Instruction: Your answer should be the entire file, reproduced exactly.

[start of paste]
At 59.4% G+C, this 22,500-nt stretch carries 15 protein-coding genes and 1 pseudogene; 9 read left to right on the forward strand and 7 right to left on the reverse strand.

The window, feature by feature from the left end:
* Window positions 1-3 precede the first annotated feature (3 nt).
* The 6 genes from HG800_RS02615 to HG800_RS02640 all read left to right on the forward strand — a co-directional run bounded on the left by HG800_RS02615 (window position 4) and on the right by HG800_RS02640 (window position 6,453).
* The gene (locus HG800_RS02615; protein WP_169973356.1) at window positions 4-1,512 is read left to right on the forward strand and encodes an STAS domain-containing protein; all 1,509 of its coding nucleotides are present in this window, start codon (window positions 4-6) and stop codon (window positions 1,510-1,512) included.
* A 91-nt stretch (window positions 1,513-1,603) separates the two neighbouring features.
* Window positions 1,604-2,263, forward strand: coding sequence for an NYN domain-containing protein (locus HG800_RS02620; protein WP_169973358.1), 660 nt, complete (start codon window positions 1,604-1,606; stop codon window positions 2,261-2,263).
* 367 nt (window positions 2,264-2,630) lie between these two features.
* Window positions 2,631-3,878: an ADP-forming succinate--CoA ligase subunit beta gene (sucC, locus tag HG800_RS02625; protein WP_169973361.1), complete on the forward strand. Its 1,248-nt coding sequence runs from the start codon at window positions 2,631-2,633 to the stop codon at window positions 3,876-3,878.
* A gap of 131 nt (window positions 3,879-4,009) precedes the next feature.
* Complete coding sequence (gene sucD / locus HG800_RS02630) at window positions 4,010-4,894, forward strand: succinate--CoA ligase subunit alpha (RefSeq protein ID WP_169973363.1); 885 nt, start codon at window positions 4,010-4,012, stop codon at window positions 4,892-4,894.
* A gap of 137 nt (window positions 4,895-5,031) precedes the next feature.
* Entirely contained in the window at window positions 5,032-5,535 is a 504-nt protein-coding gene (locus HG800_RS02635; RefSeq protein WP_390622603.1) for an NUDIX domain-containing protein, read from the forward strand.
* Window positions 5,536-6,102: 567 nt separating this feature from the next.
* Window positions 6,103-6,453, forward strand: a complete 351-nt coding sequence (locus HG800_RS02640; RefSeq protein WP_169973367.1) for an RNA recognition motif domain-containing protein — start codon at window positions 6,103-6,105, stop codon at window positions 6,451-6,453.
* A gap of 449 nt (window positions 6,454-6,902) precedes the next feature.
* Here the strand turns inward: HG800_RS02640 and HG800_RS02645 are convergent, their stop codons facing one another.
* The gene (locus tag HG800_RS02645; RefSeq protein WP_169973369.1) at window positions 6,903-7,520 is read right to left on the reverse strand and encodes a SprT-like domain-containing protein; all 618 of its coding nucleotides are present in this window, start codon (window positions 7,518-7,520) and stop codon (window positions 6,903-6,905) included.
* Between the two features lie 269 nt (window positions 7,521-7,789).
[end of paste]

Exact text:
At 59.4% G+C, this 22,500-nt stretch carries 15 protein-coding genes and 1 pseudogene; 9 read left to right on the forward strand and 7 right to left on the reverse strand.

The window, feature by feature from the left end:
* Window positions 1-3 precede the first annotated feature (3 nt).
* The 6 genes from HG800_RS02615 to HG800_RS02640 all read left to right on the forward strand — a co-directional run bounded on the left by HG800_RS02615 (window position 4) and on the right by HG800_RS02640 (window position 6,453).
* The gene (locus HG800_RS02615; protein WP_169973356.1) at window positions 4-1,512 is read left to right on the forward strand and encodes an STAS domain-containing protein; all 1,509 of its coding nucleotides are present in this window, start codon (window positions 4-6) and stop codon (window positions 1,510-1,512) included.
* A 91-nt stretch (window positions 1,513-1,603) separates the two neighbouring features.
* Window positions 1,604-2,263, forward strand: coding sequence for an NYN domain-containing protein (locus HG800_RS02620; protein WP_169973358.1), 660 nt, complete (start codon window positions 1,604-1,606; stop codon window positions 2,261-2,263).
* 367 nt (window positions 2,264-2,630) lie between these two features.
* Window positions 2,631-3,878: an ADP-forming succinate--CoA ligase subunit beta gene (sucC, locus tag HG800_RS02625; protein WP_169973361.1), complete on the forward strand. Its 1,248-nt coding sequence runs from the start codon at window positions 2,631-2,633 to the stop codon at window positions 3,876-3,878.
* A gap of 131 nt (window positions 3,879-4,009) precedes the next feature.
* Complete coding sequence (gene sucD / locus HG800_RS02630) at window positions 4,010-4,894, forward strand: succinate--CoA ligase subunit alpha (RefSeq protein ID WP_169973363.1); 885 nt, start codon at window positions 4,010-4,012, stop codon at window positions 4,892-4,894.
* A gap of 137 nt (window positions 4,895-5,031) precedes the next feature.
* Entirely contained in the window at window positions 5,032-5,535 is a 504-nt protein-coding gene (locus HG800_RS02635; RefSeq protein WP_390622603.1) for an NUDIX domain-containing protein, read from the forward strand.
* Window positions 5,536-6,102: 567 nt separating this feature from the next.
* Window positions 6,103-6,453, forward strand: a complete 351-nt coding sequence (locus HG800_RS02640; RefSeq protein WP_169973367.1) for an RNA recognition motif domain-containing protein — start codon at window positions 6,103-6,105, stop codon at window positions 6,451-6,453.
* A gap of 449 nt (window positions 6,454-6,902) precedes the next feature.
* Here the strand turns inward: HG800_RS02640 and HG800_RS02645 are convergent, their stop codons facing one another.
* The gene (locus tag HG800_RS02645; RefSeq protein WP_169973369.1) at window positions 6,903-7,520 is read right to left on the reverse strand and encodes a SprT-like domain-containing protein; all 618 of its coding nucleotides are present in this window, start codon (window positions 7,518-7,520) and stop codon (window positions 6,903-6,905) included.
* Between the two features lie 269 nt (window positions 7,521-7,789).